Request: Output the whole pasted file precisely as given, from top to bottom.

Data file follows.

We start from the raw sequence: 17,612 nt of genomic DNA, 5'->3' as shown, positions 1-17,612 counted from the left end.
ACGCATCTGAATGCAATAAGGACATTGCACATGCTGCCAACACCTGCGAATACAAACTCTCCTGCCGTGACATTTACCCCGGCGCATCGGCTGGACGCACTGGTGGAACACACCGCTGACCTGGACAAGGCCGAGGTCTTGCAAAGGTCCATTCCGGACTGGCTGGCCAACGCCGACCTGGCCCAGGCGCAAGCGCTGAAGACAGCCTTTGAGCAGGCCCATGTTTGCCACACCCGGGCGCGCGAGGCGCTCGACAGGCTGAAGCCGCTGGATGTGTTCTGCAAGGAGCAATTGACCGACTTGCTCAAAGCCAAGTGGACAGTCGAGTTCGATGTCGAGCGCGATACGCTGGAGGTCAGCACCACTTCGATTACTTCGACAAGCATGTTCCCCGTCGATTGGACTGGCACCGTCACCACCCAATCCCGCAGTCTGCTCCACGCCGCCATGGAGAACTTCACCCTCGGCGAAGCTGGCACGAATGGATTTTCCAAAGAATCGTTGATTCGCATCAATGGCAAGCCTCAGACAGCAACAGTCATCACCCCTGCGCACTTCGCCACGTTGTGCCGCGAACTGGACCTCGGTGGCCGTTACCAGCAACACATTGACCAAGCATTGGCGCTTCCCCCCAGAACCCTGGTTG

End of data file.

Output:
We start from the raw sequence: 17,612 nt of genomic DNA, 5'->3' as shown, positions 1-17,612 counted from the left end.
ACGCATCTGAATGCAATAAGGACATTGCACATGCTGCCAACACCTGCGAATACAAACTCTCCTGCCGTGACATTTACCCCGGCGCATCGGCTGGACGCACTGGTGGAACACACCGCTGACCTGGACAAGGCCGAGGTCTTGCAAAGGTCCATTCCGGACTGGCTGGCCAACGCCGACCTGGCCCAGGCGCAAGCGCTGAAGACAGCCTTTGAGCAGGCCCATGTTTGCCACACCCGGGCGCGCGAGGCGCTCGACAGGCTGAAGCCGCTGGATGTGTTCTGCAAGGAGCAATTGACCGACTTGCTCAAAGCCAAGTGGACAGTCGAGTTCGATGTCGAGCGCGATACGCTGGAGGTCAGCACCACTTCGATTACTTCGACAAGCATGTTCCCCGTCGATTGGACTGGCACCGTCACCACCCAATCCCGCAGTCTGCTCCACGCCGCCATGGAGAACTTCACCCTCGGCGAAGCTGGCACGAATGGATTTTCCAAAGAATCGTTGATTCGCATCAATGGCAAGCCTCAGACAGCAACAGTCATCACCCCTGCGCACTTCGCCACGTTGTGCCGCGAACTGGACCTCGGTGGCCGTTACCAGCAACACATTGACCAAGCATTGGCGCTTCCCCCCAGAACCCTGGTTG